Guests Among Wildlife: Part II

What to do when you encounter a wild animal

Photo Credit: David Ohman

For those with little or no experience encountering wildlife outside an animated film, members of the wildlife community don't dance, sing or talk, at least not with us. Don’t crowd them or attempt to feed them, especially by hand. Either they fear you, hate you, love your garden, or consider you an essential food group. Let’s just take a few examples of Southern California wildlife to make the point.

Raccoons, masked-but-mischievous-looking, may look cute and rather amusing for their size but don’t be lulled. Behind that visage is an unpredictable determination to frighten the unwary. Do not approach a raccoon, especially to hand-feed. They may feign an attack to show their lack of fear but then again, they may just follow through with the threat. With very sharp teeth, the bite will not only be painful, you may be vulnerable to rabies. 

Opossums are quite common and, quite frankly, not all that attractive. Think of them as Nature’s version of an Ugly Dog contestant. Opportunistic omnivores, when they’re not cleaning your barbeque hours after the patio party is over, they will also devour pet food if left outside. For defense and feeding, their bite is painful and, as with raccoons, can transmit rabies.

Skunks, too, love pet foods left on a back porch or patio. Found in residential neighborhoods, as well as open space, nothing seems to bring as much joy to a skunk’s heart than sharing a bountiful spritz of skunkness into the night air to be carried into every open window in the neighborhood. Short of giving an odorous home back to the bank, some homeowners have rid their houses of just about every stick of furniture and shred of carpet and rug to cleanse the house. Now, if your dog or cat has the misfortune of meeting a skunk up close and personal, rumor has it that bathing your unfortunate pet in tomato juice is the best method of decontamination. Perhaps, but keep a hazmat suit handy, just in case.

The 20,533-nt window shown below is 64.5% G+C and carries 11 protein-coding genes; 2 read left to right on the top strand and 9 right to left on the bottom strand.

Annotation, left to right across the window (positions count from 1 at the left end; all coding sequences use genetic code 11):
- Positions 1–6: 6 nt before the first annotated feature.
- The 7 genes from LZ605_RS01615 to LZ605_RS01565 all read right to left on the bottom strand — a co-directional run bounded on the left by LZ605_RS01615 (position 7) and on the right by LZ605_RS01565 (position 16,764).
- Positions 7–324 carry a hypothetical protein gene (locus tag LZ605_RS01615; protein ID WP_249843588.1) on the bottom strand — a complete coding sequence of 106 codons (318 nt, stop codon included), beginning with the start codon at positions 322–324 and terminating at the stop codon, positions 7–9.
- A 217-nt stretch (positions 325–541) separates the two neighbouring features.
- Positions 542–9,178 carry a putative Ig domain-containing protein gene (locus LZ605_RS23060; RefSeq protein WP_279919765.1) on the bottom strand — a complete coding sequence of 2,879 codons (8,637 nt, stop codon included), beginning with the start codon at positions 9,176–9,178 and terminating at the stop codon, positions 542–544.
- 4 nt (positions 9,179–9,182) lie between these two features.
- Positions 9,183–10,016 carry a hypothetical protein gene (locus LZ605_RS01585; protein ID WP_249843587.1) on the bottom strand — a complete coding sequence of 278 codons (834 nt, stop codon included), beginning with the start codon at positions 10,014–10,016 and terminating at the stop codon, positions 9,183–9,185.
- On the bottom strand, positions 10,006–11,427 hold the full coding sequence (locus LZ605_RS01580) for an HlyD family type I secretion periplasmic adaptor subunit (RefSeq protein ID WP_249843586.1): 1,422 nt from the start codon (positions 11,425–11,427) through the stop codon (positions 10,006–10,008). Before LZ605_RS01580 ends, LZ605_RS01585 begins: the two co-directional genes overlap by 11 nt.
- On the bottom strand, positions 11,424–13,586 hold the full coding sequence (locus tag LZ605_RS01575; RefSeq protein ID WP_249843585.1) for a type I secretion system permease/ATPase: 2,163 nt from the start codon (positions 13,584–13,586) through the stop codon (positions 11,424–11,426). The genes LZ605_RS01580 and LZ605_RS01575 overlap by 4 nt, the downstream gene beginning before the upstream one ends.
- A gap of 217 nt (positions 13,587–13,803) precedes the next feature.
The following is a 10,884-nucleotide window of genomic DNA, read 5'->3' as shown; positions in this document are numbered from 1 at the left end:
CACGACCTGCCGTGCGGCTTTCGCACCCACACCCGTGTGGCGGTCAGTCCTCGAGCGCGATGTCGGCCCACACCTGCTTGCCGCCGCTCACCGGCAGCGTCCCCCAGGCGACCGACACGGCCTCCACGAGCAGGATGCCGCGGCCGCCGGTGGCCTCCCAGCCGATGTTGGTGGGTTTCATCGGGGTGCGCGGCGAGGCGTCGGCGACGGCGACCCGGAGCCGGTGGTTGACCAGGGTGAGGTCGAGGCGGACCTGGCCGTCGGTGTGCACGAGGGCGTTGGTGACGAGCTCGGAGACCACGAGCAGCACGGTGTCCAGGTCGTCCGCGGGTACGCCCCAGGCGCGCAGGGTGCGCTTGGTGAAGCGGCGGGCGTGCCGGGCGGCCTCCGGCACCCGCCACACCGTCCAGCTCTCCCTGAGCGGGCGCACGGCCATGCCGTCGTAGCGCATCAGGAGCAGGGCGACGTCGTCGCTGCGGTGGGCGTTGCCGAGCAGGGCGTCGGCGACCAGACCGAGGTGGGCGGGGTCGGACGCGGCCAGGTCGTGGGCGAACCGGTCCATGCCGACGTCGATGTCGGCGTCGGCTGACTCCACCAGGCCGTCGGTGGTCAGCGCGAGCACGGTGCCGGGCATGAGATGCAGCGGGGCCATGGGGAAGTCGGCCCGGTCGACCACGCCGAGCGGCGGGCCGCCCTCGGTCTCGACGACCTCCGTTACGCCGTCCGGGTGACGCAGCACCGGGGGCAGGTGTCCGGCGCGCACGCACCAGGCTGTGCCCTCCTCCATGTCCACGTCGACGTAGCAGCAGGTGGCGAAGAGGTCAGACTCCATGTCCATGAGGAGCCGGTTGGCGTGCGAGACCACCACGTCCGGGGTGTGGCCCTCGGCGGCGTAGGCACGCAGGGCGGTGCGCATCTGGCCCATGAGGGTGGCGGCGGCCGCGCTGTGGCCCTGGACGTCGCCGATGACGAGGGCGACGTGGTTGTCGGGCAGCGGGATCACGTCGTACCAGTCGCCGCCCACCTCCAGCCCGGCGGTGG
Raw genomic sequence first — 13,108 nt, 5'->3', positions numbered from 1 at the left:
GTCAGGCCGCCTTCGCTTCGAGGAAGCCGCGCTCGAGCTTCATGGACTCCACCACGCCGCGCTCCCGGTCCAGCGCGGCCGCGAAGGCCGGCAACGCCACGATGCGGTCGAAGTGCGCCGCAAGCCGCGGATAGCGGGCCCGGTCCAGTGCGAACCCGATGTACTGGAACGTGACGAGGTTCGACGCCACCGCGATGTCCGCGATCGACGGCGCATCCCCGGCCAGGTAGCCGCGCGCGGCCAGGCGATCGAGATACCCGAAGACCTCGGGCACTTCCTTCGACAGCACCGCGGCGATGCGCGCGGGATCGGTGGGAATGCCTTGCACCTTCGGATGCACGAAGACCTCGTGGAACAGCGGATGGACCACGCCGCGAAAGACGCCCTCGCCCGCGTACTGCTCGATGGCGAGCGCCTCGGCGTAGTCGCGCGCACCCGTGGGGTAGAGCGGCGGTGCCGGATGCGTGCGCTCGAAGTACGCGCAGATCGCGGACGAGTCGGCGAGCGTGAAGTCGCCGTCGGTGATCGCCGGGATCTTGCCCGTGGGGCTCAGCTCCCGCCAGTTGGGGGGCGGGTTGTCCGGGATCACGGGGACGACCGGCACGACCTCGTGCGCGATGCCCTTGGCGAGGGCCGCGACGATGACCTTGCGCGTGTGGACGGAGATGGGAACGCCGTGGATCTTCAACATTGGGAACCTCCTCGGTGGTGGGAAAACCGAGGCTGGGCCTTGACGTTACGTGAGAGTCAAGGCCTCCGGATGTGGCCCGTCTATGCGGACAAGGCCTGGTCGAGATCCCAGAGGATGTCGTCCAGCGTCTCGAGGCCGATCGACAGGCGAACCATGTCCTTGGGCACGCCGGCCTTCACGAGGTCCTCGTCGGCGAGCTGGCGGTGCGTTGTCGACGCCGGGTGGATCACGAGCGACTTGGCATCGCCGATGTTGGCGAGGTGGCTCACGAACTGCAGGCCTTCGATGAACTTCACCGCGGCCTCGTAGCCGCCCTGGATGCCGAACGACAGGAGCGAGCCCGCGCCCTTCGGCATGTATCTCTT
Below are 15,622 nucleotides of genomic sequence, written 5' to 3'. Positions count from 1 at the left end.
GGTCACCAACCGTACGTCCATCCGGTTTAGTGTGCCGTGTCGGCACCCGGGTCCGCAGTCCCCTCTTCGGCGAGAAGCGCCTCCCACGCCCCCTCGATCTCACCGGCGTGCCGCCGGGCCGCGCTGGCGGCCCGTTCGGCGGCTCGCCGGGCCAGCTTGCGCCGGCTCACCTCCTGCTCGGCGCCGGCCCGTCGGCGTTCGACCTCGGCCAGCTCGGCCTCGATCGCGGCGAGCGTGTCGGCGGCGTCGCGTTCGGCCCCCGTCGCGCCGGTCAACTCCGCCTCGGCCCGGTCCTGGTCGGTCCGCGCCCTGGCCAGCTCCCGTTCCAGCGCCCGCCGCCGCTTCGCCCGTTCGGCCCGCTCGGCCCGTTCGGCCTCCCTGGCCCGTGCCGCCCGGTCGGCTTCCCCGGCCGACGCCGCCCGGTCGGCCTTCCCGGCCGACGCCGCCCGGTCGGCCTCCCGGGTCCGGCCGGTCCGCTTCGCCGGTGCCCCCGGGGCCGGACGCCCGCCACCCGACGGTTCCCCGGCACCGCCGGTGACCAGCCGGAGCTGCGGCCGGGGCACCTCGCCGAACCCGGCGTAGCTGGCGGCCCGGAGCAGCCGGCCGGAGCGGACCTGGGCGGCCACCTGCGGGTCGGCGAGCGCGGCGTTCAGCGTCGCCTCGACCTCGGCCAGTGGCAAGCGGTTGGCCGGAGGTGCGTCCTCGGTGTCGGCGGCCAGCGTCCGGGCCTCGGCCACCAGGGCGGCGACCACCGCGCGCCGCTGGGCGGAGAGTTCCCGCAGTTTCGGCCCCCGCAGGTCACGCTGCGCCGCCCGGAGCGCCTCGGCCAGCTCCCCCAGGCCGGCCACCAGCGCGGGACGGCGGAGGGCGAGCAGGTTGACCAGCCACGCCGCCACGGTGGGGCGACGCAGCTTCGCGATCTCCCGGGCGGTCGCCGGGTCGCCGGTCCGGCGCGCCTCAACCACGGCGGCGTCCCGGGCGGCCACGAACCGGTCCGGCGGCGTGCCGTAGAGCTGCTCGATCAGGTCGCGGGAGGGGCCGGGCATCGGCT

The southern Pacific rattlesnake is well known for its deadly, unpredictable demeanor. Herpetologists (snake experts) say you can differentiate a venomous snake from a non-venomous type by looking into their eyes. They say the safer of the two has round pupils like ours. They may bite but you’ll live to tell about it. Venomous varieties, on the other hand, have eyes likened to that of a cat. And since a rattlesnake has a striking distance equal to its entire body length, and that it all happens in a blur, this seems a rather risky vantage point. Here is a rule that may be hard to follow: if you suddenly encounter a rattlesnake on the trail, or the back porch, don’t make a sudden move. Slowly drift away to avoid triggering the snake’s defensive nature to quickly coil and strike. Since this snake has a tail rattle wagging noisily, you can eliminate the need to look into its eyes for proper identity.

If you drive frequently on our canyon roadways, you may have seen deer on a hillside or darting across the road. Or, perhaps, tragically, one that did not make it across the road. As migratory grazers, they pose some sticky challenges, especially when they come in contact with cars and trucks. Owing to their camouflaged coloring, as well as their famously capricious nature, they can go unseen until the last second when it’s too late to avoid an accident. The dim light of pre-dawn and the sunset hours makes it particularly difficult to see them crossing or standing in the highway. One old saying goes, “Where there is one deer, there are usually others.” So it’s vital to always remain vigilant while driving at any hour of the day or night. 

Click here to read the next installment of Guests Among Wildlife. 

About the Author

David Ohman is the former Editor and Creative Director for Coastkeeper Magazine. He is now living in Denver, Colo., where he works as a freelance photojournalist and feature writer.

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